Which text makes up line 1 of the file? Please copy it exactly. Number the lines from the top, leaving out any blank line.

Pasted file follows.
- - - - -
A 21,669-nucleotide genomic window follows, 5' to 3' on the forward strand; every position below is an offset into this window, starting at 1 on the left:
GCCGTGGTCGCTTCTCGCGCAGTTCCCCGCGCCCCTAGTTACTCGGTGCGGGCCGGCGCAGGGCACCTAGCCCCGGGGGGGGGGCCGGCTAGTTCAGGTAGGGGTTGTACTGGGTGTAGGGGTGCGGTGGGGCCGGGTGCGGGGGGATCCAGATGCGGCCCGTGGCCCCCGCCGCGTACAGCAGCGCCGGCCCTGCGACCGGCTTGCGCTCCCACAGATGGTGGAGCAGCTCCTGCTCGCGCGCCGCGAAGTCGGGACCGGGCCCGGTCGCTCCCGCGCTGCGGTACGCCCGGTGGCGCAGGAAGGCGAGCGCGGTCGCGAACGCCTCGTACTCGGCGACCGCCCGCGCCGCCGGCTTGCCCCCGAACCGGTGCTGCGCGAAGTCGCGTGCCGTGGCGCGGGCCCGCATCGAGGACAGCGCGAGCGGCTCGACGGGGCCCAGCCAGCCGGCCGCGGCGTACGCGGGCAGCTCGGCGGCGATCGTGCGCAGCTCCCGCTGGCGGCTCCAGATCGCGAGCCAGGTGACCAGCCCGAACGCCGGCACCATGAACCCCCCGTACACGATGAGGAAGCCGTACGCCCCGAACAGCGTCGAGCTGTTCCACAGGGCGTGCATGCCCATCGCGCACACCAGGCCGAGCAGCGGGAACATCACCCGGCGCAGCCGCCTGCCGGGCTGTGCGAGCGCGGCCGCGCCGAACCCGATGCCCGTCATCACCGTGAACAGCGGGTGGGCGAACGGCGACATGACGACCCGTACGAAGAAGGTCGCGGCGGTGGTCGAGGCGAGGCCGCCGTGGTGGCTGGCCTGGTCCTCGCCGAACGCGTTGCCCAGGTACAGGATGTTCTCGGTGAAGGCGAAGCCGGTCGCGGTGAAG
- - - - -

A 21,669-nucleotide genomic window follows, 5' to 3' on the forward strand; every position below is an offset into this window, starting at 1 on the left: